Curly Leaf Pondweed
Curlyleaf pondweed is an invasive aquatic weed that is increasing in density in Lake Tahoe. It reproduces via vegetative shoots called turions, which are extremely resilient and hard to kill. Researchers are working on identifying possible means for controlling the spread and reproduction of this invasive species using bottom barriers of several materials (jute, rubber, and polyethylene).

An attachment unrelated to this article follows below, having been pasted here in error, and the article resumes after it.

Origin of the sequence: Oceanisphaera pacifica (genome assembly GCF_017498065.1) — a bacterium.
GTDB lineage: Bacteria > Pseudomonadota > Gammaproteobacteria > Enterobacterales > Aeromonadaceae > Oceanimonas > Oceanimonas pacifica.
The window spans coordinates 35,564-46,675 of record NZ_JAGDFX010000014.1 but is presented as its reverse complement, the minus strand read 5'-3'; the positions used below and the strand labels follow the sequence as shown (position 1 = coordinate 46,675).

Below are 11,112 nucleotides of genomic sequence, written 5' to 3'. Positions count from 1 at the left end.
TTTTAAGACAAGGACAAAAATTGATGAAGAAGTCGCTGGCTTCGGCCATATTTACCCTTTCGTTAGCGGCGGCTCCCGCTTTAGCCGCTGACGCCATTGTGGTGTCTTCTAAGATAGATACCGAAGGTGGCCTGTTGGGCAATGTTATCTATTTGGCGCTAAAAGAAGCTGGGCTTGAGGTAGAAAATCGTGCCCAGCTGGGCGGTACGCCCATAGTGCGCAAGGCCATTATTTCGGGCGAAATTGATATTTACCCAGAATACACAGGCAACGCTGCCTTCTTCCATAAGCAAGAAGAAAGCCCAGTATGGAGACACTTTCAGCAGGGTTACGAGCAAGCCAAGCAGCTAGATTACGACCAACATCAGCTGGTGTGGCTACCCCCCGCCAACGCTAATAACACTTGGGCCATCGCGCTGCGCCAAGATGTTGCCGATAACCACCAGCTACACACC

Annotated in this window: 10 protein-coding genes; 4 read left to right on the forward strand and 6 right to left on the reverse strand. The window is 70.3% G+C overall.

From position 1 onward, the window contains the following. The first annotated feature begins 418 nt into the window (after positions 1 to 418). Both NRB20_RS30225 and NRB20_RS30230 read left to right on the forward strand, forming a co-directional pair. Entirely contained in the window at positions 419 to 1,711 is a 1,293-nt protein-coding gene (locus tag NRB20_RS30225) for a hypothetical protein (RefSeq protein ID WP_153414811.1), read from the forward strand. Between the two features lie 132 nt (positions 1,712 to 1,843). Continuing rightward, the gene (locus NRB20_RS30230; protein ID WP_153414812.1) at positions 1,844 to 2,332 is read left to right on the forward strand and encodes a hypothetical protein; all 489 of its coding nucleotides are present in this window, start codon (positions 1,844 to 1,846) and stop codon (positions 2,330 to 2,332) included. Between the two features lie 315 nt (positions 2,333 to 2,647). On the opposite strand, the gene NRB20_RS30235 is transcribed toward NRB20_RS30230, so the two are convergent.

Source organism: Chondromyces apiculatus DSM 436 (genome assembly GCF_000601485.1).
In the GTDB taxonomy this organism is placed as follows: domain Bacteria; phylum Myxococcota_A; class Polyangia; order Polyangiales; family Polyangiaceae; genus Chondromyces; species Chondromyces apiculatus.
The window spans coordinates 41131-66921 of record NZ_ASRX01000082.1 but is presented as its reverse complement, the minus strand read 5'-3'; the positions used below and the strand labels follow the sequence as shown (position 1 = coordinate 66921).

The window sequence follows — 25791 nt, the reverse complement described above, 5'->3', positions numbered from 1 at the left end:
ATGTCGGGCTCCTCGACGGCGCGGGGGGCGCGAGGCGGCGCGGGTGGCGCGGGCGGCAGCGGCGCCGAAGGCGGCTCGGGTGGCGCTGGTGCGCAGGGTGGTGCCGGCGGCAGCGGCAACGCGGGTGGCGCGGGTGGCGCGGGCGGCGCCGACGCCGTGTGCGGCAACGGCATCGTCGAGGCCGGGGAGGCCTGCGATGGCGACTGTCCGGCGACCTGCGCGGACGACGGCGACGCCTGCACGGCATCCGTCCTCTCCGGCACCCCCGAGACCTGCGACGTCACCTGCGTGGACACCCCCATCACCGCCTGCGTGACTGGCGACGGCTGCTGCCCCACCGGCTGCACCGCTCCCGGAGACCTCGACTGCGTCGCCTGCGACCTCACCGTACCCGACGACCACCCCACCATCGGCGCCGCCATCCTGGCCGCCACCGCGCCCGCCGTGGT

TERC utilizes a combination of field and laboratory surveys and experiments to understand the relationship between curly leaf pondweed population biomass, asexual reproduction (via turion production), and management using bottom barriers. This research assesses plant density in five locations in South Lake Tahoe, measures habitat quality in each location, installs three types of barriers to rest the impacts on plant biomass and turion viability, and the collection of turions from both control sites and from under barriers to quantify germination rates in a lab setting. The goals of this study are to understand the impact of curly leaf pondweed on Lake Tahoe's littoral zone ecology and the potential for non chemical treatment using benthic barriers. Specifically TERC seeks to understand how the life history of curly leaf pondweed impacts the likelihood of population growth in a large, subalpine oligotrophic lake given its current distribution, biomass, and turion bank. Additionally this study will examine the ability of curly leaf pondweed to be effectively managed in Lake Tahoe with benthic barriers to reduce both macrophyte biomass as well as turion viability.